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Kari Miller

Kari Miller

Teacher and Supporter of the Dorcas Widows Ministry

Born: MN, United States
Heritage: European American

The biggest change for me is how I live. I’m going to give like I have all the money in the world. If I went home with nothing in my wallet, I didn’t care. I realized I’m part of a worldwide community. You always have a capacity to give to another person. That act of giving between two friends creates love and gives hope.

Kari Miller

Teacher and Supporter of the Dorcas Widows Ministry

I was born October 12, 1971. I teach in St Louis Park. In 2000, I started sponsoring a girl named Maria who lived in Uganda. She was in 2nd or 3rd grade. Her parents died of AIDS. She was living with her grandmother and struggling to go to school. If you don’t have any money you can’t go to school. I decided I wanted to help. I went to Uganda and visited her and her grandmother and it was one of the most amazing experiences of my life. I also learned about HIV and the disease of AIDS. There are millions infected with that disease.

Over the years, I thought more and more about what I can do to be more compassionate. I left my job and home and family and got on airplane and went to Uganda. I met a lady named Joyce. Joyce is a widow and has five children. As we became friends Joyce invited me to come and meet other friends of hers, a group of widows. I felt honored to be asked to be part of that group.

“Do you understand the life of a widow?” one woman asked. “My name is Rosemary. I was living in northern Uganda at the same time the Lord’s Resistance Army, a political movement, was kidnapping children and making them become child soldiers.” Two of her children were abducted and she never saw them again. She talked about her kids going to sleep hungry. She tried to feed them tea to fill their stomachs. I was overwhelmed.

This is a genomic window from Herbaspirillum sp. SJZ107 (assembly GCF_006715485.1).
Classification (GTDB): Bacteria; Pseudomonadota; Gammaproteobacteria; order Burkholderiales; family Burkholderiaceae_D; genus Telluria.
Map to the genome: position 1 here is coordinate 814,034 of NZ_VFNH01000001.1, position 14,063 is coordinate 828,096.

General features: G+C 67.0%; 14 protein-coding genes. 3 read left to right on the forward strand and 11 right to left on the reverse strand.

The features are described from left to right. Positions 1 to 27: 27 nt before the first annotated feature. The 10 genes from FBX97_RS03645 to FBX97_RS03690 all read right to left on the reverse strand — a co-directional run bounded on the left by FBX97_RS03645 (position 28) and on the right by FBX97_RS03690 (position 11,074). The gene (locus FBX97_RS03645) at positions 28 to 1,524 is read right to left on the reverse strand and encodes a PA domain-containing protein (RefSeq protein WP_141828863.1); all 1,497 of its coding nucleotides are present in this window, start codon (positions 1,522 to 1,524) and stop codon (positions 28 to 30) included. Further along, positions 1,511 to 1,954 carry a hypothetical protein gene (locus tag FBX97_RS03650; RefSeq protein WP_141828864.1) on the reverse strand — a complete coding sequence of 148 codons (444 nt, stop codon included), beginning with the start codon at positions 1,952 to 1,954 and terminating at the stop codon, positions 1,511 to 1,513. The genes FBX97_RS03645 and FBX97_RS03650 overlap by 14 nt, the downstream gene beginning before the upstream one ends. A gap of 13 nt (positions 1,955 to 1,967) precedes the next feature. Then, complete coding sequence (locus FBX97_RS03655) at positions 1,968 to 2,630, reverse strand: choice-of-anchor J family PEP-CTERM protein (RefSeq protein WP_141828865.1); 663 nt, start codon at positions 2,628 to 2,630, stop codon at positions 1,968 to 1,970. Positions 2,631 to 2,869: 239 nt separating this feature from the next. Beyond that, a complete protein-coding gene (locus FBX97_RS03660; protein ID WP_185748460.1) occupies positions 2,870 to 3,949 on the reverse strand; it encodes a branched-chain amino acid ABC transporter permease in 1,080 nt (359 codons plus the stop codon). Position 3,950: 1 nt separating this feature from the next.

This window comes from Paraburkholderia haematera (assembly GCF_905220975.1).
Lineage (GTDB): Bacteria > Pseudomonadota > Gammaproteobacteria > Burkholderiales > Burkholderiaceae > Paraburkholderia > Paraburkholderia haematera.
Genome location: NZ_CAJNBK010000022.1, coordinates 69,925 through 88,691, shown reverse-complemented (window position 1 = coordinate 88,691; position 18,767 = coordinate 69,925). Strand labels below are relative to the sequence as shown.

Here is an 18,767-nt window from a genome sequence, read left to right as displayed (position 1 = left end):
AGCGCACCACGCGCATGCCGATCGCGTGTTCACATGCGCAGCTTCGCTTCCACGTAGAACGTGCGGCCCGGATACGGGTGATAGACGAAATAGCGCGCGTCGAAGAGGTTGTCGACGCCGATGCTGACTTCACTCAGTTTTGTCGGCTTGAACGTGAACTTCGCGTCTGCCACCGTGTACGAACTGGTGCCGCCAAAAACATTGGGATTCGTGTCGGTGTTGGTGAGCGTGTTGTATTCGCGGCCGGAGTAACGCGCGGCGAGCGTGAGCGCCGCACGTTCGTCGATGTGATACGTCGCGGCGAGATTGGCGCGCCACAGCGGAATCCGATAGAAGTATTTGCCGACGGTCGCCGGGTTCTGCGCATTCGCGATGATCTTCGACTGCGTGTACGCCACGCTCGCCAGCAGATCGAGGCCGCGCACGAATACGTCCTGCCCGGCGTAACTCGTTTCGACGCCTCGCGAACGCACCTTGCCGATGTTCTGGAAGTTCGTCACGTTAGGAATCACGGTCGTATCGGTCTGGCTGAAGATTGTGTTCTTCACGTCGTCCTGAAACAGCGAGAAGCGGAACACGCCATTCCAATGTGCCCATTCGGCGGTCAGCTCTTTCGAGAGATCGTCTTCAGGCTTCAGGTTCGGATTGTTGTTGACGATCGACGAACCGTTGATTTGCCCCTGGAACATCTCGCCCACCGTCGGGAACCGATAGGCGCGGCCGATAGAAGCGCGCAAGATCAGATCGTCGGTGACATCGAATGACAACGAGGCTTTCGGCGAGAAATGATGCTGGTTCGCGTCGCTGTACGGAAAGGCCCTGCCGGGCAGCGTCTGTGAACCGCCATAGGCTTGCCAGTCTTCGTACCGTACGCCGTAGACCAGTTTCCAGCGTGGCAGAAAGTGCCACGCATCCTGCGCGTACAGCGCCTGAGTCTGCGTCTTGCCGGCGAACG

As we were walking out of the meeting, Rosemary began shouting “Widows. Widows. Widows.” She was saying, “one of us is in trouble.” When I looked, there was a woman standing outside the building. She looked like she only weighed eighty pounds. She was sobbing. These women, who had a hard time feeding their own kids, started reaching out with the small bits of money they had. I knew some women would go home and say to their children they wouldn’t eat tonight. They don’t have food to feed them in order to feed another.

“What can we do to make money?” They got this idea of collecting paper to make jewelry. They would cut it into strips and varnish it. The widows started supporting themselves.


I’m Looking For Love Today

Honoring Kari Miller

I’m Looking For Love Today
(Honoring Kari Miller)

How many more lives would be saved
If by chance everybody gave
All the money we have the whole wide world
To give help to everybody, every boy and girl
I’m looking for some love today
Looking for love today

I’m excited to share with you my passion
About a little girl I met not long ago
In the land of Africa in Uganda
Far from the comforts of home
The girls name is Maria
Her mother and father died from AIDS
Growing up with her Grandmother
Since second Grade

When I traveled to Uganda
I met these women on the street
Like Jane, Joyce, and Rosemary
Positive with HIV
With young children, some adopted
With husbands who have died
When they heard my mom was ailing
For me they began to cry

Children getting kidnapped
Taken off to war
By the Lord’s Resistance Army and what for
To become soldiers
In the jungles of Sudan
Now is a time of peace
To give help where you can

I’m looking for some love today
Looking for love today

With those women we decided
To start up a widows fund
After Dorcas from the Bible
To share this gift of love
To work to earn money
To support their necessities
To buy land to live on
To fulfill this dream

You can do anything you set your mind to do
When you have love in your heart
No one can ever stop you!

Words & music by Larry Long with Mrs. Venem’s & Ms. Robinson’s 6th Grade Class of Cedar Manor Intermediate Center.
St. Louis Park, Minnesota
© Larry Long 2008 / BMI